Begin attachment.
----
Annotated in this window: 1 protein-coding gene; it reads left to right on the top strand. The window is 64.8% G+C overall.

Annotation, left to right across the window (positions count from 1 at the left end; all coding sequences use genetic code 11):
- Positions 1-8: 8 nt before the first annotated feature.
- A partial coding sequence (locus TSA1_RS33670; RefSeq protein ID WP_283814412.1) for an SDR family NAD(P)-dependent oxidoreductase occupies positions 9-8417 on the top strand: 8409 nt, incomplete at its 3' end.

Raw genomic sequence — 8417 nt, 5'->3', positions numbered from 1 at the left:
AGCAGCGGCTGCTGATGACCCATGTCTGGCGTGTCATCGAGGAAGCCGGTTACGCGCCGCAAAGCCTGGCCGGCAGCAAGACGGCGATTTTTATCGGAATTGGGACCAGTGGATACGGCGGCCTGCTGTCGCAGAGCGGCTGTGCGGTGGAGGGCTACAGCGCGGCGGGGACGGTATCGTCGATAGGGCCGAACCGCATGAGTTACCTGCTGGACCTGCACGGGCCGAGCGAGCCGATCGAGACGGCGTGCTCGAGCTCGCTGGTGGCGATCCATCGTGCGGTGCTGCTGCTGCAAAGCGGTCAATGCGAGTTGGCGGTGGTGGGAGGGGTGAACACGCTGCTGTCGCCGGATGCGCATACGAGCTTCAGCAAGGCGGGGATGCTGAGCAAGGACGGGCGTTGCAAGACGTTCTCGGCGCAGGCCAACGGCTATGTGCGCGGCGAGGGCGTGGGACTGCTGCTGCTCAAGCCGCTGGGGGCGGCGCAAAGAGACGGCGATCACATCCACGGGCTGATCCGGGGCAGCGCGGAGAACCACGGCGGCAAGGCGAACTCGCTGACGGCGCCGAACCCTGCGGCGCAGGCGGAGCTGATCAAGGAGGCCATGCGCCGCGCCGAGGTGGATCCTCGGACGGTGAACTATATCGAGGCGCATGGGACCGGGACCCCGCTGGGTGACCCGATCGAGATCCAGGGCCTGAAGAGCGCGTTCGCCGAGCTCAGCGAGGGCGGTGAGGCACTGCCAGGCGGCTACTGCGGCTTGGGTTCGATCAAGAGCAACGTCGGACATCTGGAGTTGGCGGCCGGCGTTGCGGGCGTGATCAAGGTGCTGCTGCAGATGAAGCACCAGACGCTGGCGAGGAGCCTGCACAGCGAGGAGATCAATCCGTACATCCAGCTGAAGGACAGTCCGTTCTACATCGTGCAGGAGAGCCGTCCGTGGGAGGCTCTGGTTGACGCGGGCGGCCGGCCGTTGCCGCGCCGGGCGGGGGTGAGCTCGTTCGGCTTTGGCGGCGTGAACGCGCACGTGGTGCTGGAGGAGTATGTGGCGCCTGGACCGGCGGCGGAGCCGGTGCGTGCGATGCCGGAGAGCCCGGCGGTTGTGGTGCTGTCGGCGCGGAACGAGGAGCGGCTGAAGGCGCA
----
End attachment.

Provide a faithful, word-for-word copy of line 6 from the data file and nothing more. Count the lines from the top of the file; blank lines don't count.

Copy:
AGCAGCGGCTGCTGATGACCCATGTCTGGCGTGTCATCGAGGAAGCCGGTTACGCGCCGCAAAGCCTGGCCGGCAGCAAGACGGCGATTTTTATCGGAATTGGGACCAGTGGATACGGCGGCCTGCTGTCGCAGAGCGGCTGTGCGGTGGAGGGCTACAGCGCGGCGGGGACGGTATCGTCGATAGGGCCGAACCGCATGAGTTACCTGCTGGACCTGCACGGGCCGAGCGAGCCGATCGAGACGGCGTGCTCGAGCTCGCTGGTGGCGATCCATCGTGCGGTGCTGCTGCTGCAAAGCGGTCAATGCGAGTTGGCGGTGGTGGGAGGGGTGAACACGCTGCTGTCGCCGGATGCGCATACGAGCTTCAGCAAGGCGGGGATGCTGAGCAAGGACGGGCGTTGCAAGACGTTCTCGGCGCAGGCCAACGGCTATGTGCGCGGCGAGGGCGTGGGACTGCTGCTGCTCAAGCCGCTGGGGGCGGCGCAAAGAGACGGCGATCACATCCACGGGCTGATCCGGGGCAGCGCGGAGAACCACGGCGGCAAGGCGAACTCGCTGACGGCGCCGAACCCTGCGGCGCAGGCGGAGCTGATCAAGGAGGCCATGCGCCGCGCCGAGGTGGATCCTCGGACGGTGAACTATATCGAGGCGCATGGGACCGGGACCCCGCTGGGTGACCCGATCGAGATCCAGGGCCTGAAGAGCGCGTTCGCCGAGCTCAGCGAGGGCGGTGAGGCACTGCCAGGCGGCTACTGCGGCTTGGGTTCGATCAAGAGCAACGTCGGACATCTGGAGTTGGCGGCCGGCGTTGCGGGCGTGATCAAGGTGCTGCTGCAGATGAAGCACCAGACGCTGGCGAGGAGCCTGCACAGCGAGGAGATCAATCCGTACATCCAGCTGAAGGACAGTCCGTTCTACATCGTGCAGGAGAGCCGTCCGTGGGAGGCTCTGGTTGACGCGGGCGGCCGGCCGTTGCCGCGCCGGGCGGGGGTGAGCTCGTTCGGCTTTGGCGGCGTGAACGCGCACGTGGTGCTGGAGGAGTATGTGGCGCCTGGACCGGCGGCGGAGCCGGTGCGTGCGATGCCGGAGAGCCCGGCGGTTGTGGTGCTGTCGGCGCGGAACGAGGAGCGGCTGAAGGCGCA